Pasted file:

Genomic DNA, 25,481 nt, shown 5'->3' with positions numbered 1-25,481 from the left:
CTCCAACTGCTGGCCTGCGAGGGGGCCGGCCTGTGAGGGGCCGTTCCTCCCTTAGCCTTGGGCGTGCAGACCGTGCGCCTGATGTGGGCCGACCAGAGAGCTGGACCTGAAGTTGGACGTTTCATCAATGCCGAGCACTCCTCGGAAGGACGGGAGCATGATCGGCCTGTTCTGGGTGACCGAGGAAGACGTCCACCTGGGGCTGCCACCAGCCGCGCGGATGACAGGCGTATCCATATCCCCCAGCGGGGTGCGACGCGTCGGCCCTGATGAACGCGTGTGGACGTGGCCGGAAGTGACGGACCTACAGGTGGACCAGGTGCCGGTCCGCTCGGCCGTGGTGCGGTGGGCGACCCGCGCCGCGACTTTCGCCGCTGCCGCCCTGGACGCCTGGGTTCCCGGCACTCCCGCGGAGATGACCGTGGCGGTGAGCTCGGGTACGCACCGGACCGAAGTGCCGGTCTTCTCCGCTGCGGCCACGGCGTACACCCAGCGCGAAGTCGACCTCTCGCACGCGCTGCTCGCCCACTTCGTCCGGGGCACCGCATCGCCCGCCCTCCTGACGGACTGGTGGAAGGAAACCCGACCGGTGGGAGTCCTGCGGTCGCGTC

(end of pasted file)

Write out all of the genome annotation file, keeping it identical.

Genomic DNA, 25,481 nt, shown 5'->3' with positions numbered 1-25,481 from the left:
CTCCAACTGCTGGCCTGCGAGGGGGCCGGCCTGTGAGGGGCCGTTCCTCCCTTAGCCTTGGGCGTGCAGACCGTGCGCCTGATGTGGGCCGACCAGAGAGCTGGACCTGAAGTTGGACGTTTCATCAATGCCGAGCACTCCTCGGAAGGACGGGAGCATGATCGGCCTGTTCTGGGTGACCGAGGAAGACGTCCACCTGGGGCTGCCACCAGCCGCGCGGATGACAGGCGTATCCATATCCCCCAGCGGGGTGCGACGCGTCGGCCCTGATGAACGCGTGTGGACGTGGCCGGAAGTGACGGACCTACAGGTGGACCAGGTGCCGGTCCGCTCGGCCGTGGTGCGGTGGGCGACCCGCGCCGCGACTTTCGCCGCTGCCGCCCTGGACGCCTGGGTTCCCGGCACTCCCGCGGAGATGACCGTGGCGGTGAGCTCGGGTACGCACCGGACCGAAGTGCCGGTCTTCTCCGCTGCGGCCACGGCGTACACCCAGCGCGAAGTCGACCTCTCGCACGCGCTGCTCGCCCACTTCGTCCGGGGCACCGCATCGCCCGCCCTCCTGACGGACTGGTGGAAGGAAACCCGACCGGTGGGAGTCCTGCGGTCGCGTC